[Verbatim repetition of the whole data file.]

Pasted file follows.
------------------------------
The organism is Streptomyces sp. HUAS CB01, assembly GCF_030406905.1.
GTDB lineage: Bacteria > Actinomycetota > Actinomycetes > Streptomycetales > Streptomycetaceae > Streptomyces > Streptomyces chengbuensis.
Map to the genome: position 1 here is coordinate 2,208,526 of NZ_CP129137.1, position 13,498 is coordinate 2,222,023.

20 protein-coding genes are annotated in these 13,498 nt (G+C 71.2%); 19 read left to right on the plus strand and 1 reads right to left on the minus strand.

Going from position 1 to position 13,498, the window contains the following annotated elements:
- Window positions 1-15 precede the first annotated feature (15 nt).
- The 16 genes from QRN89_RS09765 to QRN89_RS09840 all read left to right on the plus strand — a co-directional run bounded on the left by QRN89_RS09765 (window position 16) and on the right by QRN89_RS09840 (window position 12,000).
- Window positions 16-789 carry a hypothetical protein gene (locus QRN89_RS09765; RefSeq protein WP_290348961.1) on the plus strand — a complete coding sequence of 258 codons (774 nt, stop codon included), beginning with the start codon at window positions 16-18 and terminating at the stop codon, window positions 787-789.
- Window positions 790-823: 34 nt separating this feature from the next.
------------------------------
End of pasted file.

The organism is Streptomyces sp. HUAS CB01, assembly GCF_030406905.1.
GTDB lineage: Bacteria > Actinomycetota > Actinomycetes > Streptomycetales > Streptomycetaceae > Streptomyces > Streptomyces chengbuensis.
Map to the genome: position 1 here is coordinate 2,208,526 of NZ_CP129137.1, position 13,498 is coordinate 2,222,023.

20 protein-coding genes are annotated in these 13,498 nt (G+C 71.2%); 19 read left to right on the plus strand and 1 reads right to left on the minus strand.

Going from position 1 to position 13,498, the window contains the following annotated elements:
- Window positions 1-15 precede the first annotated feature (15 nt).
- The 16 genes from QRN89_RS09765 to QRN89_RS09840 all read left to right on the plus strand — a co-directional run bounded on the left by QRN89_RS09765 (window position 16) and on the right by QRN89_RS09840 (window position 12,000).
- Window positions 16-789 carry a hypothetical protein gene (locus QRN89_RS09765; RefSeq protein WP_290348961.1) on the plus strand — a complete coding sequence of 258 codons (774 nt, stop codon included), beginning with the start codon at window positions 16-18 and terminating at the stop codon, window positions 787-789.
- Window positions 790-823: 34 nt separating this feature from the next.